The “irrevocable” is a term you hear realtors throw around, but most of my clients have no idea what it is.
It’s the time period — or deadline– to make a decision, sign the necessary papers, and get it back to the party that’s asked for the decision to be made. So, for example, if the buyer makes an offer that is “irrevocable by the buyer until 9 PM” tonight, that means the seller has to either accept the offer by 9 PM or provide the prospective buyer with their counter-offer (which will likely set a new deadline) within that same 9 PM deadline.
The irrevocable period is decided by whoever is making the proposal so it applies to offers and amendments to accepted deals. It binds the party who’s imposed the deadline. For that period of time, they can’t withdraw their offer or amendment; they’re stuck.
It’s very strategic. When the buyer makes an offer on a house, they have to decide how long to leave that offer open. A long period is risky. If they leave their offer open for too long, the seller may take the time to find another buyer and negotiate a better deal, knowing they have the first offer in their back pocket.
But some institutional sellers, like trustees of an estate, require a 48 hour irrevocable (you’ll usually see this condition right in the listing). They need time to get hold of beneficiaries to get instructions. Often, if it’s a financial institution like a bank, they want 48 “business” hours which drives agents nuts, because it means if an offer goes in on a Friday morning, it could be Monday before we find out if we have a deal. It’s not only stressful for the buyers, but as mentioned, it leaves the door open for other buyers to come in and make an offer within the same time period. When that happens, we’re in a multiple offer situation, and the price just went up.
Personally, if I was acting for the buyer, I would never put a 48 hour irrevocable in an offer unless I had to, for those very reasons.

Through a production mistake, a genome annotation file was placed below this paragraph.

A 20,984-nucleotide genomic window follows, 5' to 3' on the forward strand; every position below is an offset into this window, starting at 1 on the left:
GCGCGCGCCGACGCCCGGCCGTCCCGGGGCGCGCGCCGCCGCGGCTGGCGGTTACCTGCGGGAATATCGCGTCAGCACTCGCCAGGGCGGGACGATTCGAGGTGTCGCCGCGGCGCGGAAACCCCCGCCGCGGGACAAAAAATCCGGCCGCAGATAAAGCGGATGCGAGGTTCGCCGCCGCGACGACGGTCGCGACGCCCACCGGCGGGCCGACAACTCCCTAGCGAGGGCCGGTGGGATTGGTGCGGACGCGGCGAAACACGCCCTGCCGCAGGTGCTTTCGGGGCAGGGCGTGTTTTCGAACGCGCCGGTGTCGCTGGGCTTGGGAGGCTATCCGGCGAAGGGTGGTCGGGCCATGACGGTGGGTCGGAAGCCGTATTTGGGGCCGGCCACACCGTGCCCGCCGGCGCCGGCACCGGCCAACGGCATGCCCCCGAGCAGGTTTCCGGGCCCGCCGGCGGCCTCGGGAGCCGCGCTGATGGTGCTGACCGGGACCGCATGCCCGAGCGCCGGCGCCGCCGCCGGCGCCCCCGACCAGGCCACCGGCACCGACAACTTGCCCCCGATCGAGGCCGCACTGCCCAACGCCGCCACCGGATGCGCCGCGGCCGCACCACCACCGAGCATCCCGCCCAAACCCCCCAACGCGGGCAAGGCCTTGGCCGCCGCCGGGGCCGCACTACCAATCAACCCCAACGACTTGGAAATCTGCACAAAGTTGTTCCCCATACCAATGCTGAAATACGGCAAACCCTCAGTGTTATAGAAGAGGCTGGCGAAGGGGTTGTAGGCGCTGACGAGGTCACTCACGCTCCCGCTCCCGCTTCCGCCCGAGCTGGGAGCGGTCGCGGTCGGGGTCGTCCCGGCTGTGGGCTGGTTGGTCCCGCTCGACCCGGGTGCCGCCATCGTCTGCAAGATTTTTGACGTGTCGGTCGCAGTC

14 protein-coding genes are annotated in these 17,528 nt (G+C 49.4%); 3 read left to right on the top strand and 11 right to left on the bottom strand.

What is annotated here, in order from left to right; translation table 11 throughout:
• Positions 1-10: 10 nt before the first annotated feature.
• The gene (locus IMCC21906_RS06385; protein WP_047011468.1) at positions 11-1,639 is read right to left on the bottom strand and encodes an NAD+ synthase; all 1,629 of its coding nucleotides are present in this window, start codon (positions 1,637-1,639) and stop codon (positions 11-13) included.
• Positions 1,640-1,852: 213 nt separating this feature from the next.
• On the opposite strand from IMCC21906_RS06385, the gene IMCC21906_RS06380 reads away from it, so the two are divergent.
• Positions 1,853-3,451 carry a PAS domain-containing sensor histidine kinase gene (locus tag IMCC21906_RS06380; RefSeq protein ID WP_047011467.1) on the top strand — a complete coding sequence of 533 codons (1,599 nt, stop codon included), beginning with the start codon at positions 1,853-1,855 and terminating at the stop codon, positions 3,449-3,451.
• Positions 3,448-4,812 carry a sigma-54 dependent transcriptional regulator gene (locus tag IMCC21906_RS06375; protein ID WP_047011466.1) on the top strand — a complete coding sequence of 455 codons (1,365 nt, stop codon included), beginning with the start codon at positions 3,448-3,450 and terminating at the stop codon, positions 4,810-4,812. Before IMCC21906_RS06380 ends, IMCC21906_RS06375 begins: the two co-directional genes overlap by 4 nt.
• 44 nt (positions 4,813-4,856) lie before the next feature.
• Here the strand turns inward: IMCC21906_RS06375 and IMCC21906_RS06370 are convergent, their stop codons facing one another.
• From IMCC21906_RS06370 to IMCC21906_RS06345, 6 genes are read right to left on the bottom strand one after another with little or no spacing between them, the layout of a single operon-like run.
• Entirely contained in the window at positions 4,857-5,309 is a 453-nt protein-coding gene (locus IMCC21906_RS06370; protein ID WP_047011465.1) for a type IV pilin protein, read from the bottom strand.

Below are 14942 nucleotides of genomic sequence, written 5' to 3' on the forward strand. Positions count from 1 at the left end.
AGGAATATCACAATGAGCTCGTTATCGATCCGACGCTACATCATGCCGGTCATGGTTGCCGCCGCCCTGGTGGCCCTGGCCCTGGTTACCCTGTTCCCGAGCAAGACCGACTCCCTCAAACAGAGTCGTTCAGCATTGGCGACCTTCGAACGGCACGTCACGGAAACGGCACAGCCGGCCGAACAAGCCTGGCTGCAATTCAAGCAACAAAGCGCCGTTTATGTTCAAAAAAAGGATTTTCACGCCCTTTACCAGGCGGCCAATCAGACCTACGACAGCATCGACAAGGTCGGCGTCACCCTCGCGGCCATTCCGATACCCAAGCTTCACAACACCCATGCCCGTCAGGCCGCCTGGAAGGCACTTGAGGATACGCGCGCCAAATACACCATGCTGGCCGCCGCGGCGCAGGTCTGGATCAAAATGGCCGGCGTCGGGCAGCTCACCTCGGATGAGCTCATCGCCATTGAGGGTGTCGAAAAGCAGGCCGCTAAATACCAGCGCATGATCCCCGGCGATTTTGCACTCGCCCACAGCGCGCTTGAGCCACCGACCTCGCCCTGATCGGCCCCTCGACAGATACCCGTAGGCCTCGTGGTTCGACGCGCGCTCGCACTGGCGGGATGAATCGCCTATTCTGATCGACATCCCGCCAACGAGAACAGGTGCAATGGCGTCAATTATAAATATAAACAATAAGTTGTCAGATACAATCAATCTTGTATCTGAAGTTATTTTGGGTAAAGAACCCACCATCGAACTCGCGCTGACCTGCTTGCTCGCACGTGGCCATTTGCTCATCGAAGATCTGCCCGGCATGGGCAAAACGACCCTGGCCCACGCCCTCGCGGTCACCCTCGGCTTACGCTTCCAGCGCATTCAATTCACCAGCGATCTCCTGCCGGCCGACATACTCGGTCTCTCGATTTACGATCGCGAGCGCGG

Making an irrevocable period too short can be a problem as well. There is no deal if an irrevocable period isn’t met: it’s null and void. So if an agent makes an irrevocable period too short, say a few hours, they risk losing the deal altogether.
I’ve had offers come in on properties where my sellers were expected to make a decision within an irrevocable period of only hour or two. I’ve had to race across town and then back to my office to fax the paperwork. We’ve just barely managed to get together, discuss what to do and get things done before the deadline. I’ve also had situations where I simply couldn’t reach clients; they were at the movies or out at dinner, and didn’t have their smartphones on. There’s also the risk that if the agent makes it too short, there’s a chance they’ll simply put the seller off and they’ll decide not to respond– no one wants to be pushed into making hasty decisions when so much money is involved. (I always tell my sellers that if the buyers are difficult to deal with in negotiations, you can expect a difficult deal throughout.)
That kind of situation — a very short irrevocable — usually applies when the buyers are afraid another buyer may be around the corner. They want the seller to make a decision quickly, before they find themselves in a multiple offer situation. The same thing applies where there are already multiple offers coming in.
The irrevocable applies to amendments as well, but here, at least, the pressure is usually off. So if there’s an amendment to a deal, for example, to extend the closing date, realtors usually give each other ample time to meet with their clients and get the necessary signatures approving the change.
So that’s the meaning of the irrevocable. It’s another factor to consider if you’re listing your property: if you want a 24 or 48 hour irrevocable, it should be specified in the listing. Your realtor will have a form (Form 244) for you to complete because you’re imposing a condition. If you’re the buyer, you need to talk to your realtor about what strategy is going to work best in a given situation.